For some time, Pope Francis has faced much criticism for not prioritizing the prevention of the sexual abuse of children. Now, he, himself, is at the center of cover-ups.
In regards to supporting the victims of clerical sexual abuse, it “is a situation which the Pope has mishandled, and it’s gone from bad to worse,” said a former member of the Pontifical Commission for the Protection of Minors and former victim herself.
Last month, Pope Francis was accused of being insensitive to victims in the Bishop Juan Barros case. Barros allegedly protected Rev. Fernando Karadima, who was found guilty in 2011. Despite protests among those who believed that Barros was implicated in the crimes, Pope Francis appointed him as bishop of Osorno, Chile in 2015.
Since the appointment, Pope Francis has repeatedly discounted the accusations against Bishop Barros. Even as recent as last month, the Pope continued to defend Barros. “The day someone brings me proof against Bishop Barros, then I will talk,” the pontiff said. “There is not a single piece of evidence against him. It is all slander. Is that clear?” Francis said that no victims had come forward to him.
Yet, new reports on the Barros case put the Pope as central to a cover-up. It is alleged that in 2015 one of the Pope’s top advisers personally delivered an eight-page letter from one of Karadima’s victims. The letter detailed the abuse and how Barros was a witness. The letter also begged the Pope to make good on his pledge of “zero tolerance.”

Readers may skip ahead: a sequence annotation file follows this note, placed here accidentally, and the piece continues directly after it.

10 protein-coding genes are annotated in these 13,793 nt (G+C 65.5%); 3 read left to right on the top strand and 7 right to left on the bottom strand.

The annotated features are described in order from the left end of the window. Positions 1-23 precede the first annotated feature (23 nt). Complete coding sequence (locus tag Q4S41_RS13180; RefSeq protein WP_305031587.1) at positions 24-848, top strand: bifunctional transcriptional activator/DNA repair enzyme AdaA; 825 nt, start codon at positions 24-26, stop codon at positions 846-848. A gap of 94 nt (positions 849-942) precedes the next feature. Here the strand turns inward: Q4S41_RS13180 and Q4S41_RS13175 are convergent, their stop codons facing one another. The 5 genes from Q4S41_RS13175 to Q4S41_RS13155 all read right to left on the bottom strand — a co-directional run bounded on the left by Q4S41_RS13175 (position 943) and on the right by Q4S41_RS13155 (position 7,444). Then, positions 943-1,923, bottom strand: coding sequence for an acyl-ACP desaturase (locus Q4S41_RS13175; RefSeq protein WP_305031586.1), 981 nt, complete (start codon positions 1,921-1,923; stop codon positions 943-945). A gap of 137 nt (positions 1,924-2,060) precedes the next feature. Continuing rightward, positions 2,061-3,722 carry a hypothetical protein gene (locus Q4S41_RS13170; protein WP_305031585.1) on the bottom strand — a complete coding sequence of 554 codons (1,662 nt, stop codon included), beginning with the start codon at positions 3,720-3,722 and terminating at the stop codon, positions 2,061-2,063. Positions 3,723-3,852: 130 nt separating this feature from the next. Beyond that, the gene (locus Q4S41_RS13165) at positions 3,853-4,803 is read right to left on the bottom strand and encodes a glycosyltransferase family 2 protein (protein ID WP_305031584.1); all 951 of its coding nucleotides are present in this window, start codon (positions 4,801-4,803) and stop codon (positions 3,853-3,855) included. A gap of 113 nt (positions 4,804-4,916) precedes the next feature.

The disclosure of the letter has raised a few questions. Did Pope Francis:
Never read the letter?
Read the letter but forget about it?
Read the letter, but tell no one about it?
Read the letter, but had doubt about the accusations, and hence decided not to follow up on them?
This is not the first time the Pope has been accused of having a "blind spot" on sexual abuse. Pope Francis also appointed Cardinal George Pell as the third-highest-ranking official in the Holy See and one of his chief financial advisers. Cardinal Pell is now being tried on sexual assault charges in his native Australia.
There were high expectations in 2014 when Pope Francis created the Protection of Minors Commission as part of the Catholic Church's efforts to deal with the scandals. However, the pope’s recent actions have many questioning his tough stance on sex abuse.
Does this latest event signal that the Church under Pope Francis is slipping backwards in its handling of abuse? Catholics, especially victims of abuse, need an explanation and most likely an apology from the pontiff. This could quite possibly be the biggest and costliest scandal in the modern Catholic Church.
My first novel, Betrayal of Faith, is a fictional account of two clergy abuse victims and their mother who pursue a “David vs. Goliath” legal battle, seeking justice against a corrupt church. The book is based loosely on an actual case I handled in the late 1980s. I witnessed the cruelest example of “delay, deny, confuse and refuse” tactics that I have ever encountered in my 40 years as an attorney. My partner and I traveled to numerous states, tracked down former employees, former victims and their families, and former priests that knew of the incidents and the cover-ups, but maintained silence. One of those who may have been involved in the cover-up was under consideration by the Vatican Council to be Pope. While I encountered nothing like “The Coalition” that I describe in my book, it certainly felt like I was trying to penetrate a concerted, vast, conspiracy of cover-ups, silencing, and victim shaming.
Some of you may have already read Betrayal of Faith; thank you, and I hope you enjoyed it. If you have not, I invite you to pick up a copy. Let me know what you think and consider writing a review. Thank You!